Germany's Schlossgut Schwante Sculpture Park to Open in June With Inaugural Exhibition Featuring Works by Ai Weiwei, Hans Arp and Martin Creed

  • BRANDENBURG, Germany
  • /
  • May 18, 2020

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Hans Arp, Ruhendes Blatt (Resting Leaf, 1959) Photo: Image courtesy Stiftung Arp e.V . and Hauser & Wirth. Photo: © Dominique Uldry

Schlossgut Schwante Sculpture Park, founded by Dr. Loretta Würtenberger and Daniel Tümpel, has announced the new opening date for its launch in Brandenburg, Germany, on June 19, 2020. The inaugural exhibition Sculpture & Nature – featuring works by artists including Tony Cragg, Maria Loboda and Ai Weiwei – will run throughout the summer months for national audiences, closing on October 30, 2020. Schlossgut Schwante will celebrate widely with international audiences in Spring 2021.

We are thrilled to finally open Schlossgut Schwante Sculpture Park. We have, of course, had to be flexible to the evolving situation, entirely adapting and shifting our event programme to this new timeframe. However, it is moments like these that allow us to reflect on the power of art to restore, uplift and inspire - offering hope for the future,” commented Würtenberger and Tümpel.

Schlossgut Schwante Sculpture Park

As social distancing measures continue, Schlossgut Schwante - spanning 200,000 sq. meters - provides a safe space to encounter art in a rural environment. A rare opportunity to explore outdoor sculpture in Northern and Eastern Germany, the Sculpture Park is located only 25 km outside of Berlin and 45 minutes from Berlin-Mitte.

The exhibition Sculpture & Nature situates 24 sculptures in conversation with their natural surroundings, including Echo by Carsten Nicolai, a dedicated meditation space reflecting a similar echo chamber to one the artist discovered in Angkor Wat. A neon installation by Björn Dahlem juts and divides the outdoor space, at odds with the fluid, organic forms of the outdoor landscape. Dan Graham’s glass pavilion creates a viewing room which frames the surrounding environment, whilst Monika Sosnowska’s steel staircase spirals upwards, towering into the sky.

Björn Dahlem, M-Sphären (Seyfert 2), 2016. Installation view Lichtparcours Braunschweig 2016. Bronze. Image courtesy Sies + Höke. Photo, Kai Berendt / Martin Simon

In line with German government safety regulations, visitors can also enjoy the new restaurant, serving a small menu of specially crafted simple, locally grown, organic food. Featuring artwork by Moroccan artist Hicham Berrada, the restaurant overlooks the lake where diners can view Martin Creed’s iconic neon work: Everything is going to be alright - a poignant message mirrored in the water’s reflection. On site is a farm shop offering local produce, including Wagyu beef, marmalades, juices and distilled spirits, as well as ceramics and crafts by local artisans and art publications.

The park’s programme will regularly renew, showcasing an international group of artists, accompanied by a series of events. In the future, events will include a ‘Yoga & Arts Festival’, agricultural markets, artist led talks and tours, monthly film nights led by director Joachim von Vietinghoff, dance performances and photography classes. Access to Schlossgut Schwante will be free of charge for those living in Schwante, and for children under 16 years.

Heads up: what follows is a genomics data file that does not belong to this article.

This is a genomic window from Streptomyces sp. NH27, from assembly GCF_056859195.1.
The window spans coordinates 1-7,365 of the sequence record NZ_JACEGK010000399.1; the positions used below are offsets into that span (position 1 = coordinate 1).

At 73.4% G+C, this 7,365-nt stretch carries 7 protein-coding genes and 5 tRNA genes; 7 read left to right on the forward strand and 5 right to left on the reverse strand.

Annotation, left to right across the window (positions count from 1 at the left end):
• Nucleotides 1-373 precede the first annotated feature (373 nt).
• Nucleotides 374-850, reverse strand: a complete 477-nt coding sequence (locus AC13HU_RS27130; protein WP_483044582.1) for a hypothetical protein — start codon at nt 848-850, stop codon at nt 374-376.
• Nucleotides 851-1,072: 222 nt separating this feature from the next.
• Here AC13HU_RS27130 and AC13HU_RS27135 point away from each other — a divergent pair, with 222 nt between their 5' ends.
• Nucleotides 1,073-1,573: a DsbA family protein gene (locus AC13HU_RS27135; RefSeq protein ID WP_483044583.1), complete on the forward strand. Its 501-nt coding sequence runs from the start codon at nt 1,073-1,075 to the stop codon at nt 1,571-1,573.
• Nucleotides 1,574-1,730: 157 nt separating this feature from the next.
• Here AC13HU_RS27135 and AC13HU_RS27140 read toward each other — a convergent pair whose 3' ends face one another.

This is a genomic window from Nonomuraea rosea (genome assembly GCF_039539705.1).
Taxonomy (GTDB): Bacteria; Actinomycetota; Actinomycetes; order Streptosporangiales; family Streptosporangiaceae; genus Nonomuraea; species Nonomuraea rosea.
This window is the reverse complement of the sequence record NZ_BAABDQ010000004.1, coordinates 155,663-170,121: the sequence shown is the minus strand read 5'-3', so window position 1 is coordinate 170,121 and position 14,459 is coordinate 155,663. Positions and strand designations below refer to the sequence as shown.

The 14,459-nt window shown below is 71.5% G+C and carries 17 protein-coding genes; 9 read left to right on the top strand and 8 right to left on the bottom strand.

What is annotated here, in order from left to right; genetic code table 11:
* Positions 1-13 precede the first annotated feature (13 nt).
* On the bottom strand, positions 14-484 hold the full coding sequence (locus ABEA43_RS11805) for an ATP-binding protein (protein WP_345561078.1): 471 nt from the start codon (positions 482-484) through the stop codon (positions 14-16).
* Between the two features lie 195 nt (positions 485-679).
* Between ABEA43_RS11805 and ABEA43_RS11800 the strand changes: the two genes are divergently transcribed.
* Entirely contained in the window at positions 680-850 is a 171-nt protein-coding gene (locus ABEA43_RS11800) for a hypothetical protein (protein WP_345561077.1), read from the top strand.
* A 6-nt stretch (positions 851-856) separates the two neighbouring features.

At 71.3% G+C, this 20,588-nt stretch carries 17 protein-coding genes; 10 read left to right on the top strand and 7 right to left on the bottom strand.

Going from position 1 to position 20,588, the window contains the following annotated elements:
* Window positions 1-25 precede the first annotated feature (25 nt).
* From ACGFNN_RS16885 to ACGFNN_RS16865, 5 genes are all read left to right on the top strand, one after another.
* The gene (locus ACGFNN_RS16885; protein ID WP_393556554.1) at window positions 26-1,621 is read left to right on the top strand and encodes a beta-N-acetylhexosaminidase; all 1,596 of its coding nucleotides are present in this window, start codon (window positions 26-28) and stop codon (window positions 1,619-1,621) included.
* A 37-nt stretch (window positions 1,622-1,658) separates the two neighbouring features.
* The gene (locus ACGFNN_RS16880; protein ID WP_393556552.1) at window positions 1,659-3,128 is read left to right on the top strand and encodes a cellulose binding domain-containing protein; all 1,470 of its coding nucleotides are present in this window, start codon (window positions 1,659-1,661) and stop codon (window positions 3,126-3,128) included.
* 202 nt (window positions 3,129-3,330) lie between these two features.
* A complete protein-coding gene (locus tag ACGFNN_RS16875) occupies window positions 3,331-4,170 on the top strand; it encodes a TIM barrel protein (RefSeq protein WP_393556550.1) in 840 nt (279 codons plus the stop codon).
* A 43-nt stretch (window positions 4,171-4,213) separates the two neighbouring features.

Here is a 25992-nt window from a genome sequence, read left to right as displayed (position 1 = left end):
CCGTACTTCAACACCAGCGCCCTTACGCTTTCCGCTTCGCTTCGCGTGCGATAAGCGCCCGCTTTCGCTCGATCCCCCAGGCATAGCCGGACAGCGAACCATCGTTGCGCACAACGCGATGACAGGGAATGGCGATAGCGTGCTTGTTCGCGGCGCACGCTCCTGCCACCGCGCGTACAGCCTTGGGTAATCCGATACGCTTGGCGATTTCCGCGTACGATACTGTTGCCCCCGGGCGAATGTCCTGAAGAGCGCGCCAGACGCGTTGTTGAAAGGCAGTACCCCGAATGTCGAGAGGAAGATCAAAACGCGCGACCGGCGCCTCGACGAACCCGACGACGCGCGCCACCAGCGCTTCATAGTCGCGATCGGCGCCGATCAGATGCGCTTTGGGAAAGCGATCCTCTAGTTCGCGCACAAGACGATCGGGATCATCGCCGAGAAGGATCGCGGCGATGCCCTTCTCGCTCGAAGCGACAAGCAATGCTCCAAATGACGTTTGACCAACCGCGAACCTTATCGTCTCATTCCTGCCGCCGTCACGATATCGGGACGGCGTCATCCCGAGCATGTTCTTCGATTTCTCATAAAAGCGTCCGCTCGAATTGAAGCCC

Hans Arp (France)
Hicham Berrada (Morocco)
Tony Cragg (United Kingdom)
Martin Creed (United Kingdom)
Björn Dahlem (Germany)
Jay Gard (Germany)
Dan Graham (United States of America)
Gregor Hildebrandt (Germany)
Alexandra Hopf (Germany)
Jeewi Lee (South Korea)
Maria Loboda (Germany)
Toshihiko Mitsuya (Japan)

Carsten Nicolai (Germany)
Alicja Kwade (Germany)
David Renggli (Switzerland)
George Rickey (United States of America)
Ulrich Rückriem (Germany)
Yehudit Sasportas (Israel)
Willem Jan Smit (Netherlands)
Monika Sosnowska (Poland)
Katja Strunz (Germany)
Lee Ufan (South Korea)
Ai Weiwei (China)
Toby Ziegler (United Kingdom)

The non-profit space founded by Dr. Loretta Würtenberger and Daniel Tümpel, is located 25 km north of Berlin. Schlossgut Schwante is an estate with a long and colourful history which includes a stint as a provisional hospital, a post office and a restaurant with theatrical performances. The castle was built by Count Erasmus Wilhelm von Redern between 1741 and 1743 and is one of the finest examples of Prussian Architecture under Frederik the Great.

Dr. Loretta Würtenberger is a founder and director of the Institute for Artists Estates. She has been lecturing regularly at universities across Europe for over fifteen years. In 2009 she founded the Contemporary Art Alliance Berlin, a foundation to support young Contemporary Art. She has, amongst others, been managing the estates of Hans Arp and Sophie Taeuber-Arp since 2009.

Daniel Tümpel worked as a banker for Morgan Stanley after studying economics and history in Amsterdam and Birmingham. He comes from a family of art historians and artists: his father was a professor of art history and a Rembrandt expert; his mother a museum director. His grandfather Wolfgang Tümpel was a student at the Bauhaus in Weimar. Daniel founded Fine Art Partners in 2008 and is also a co-founder of the Institute of Artists Estates.
Loretta and Daniel are married and have four children together.

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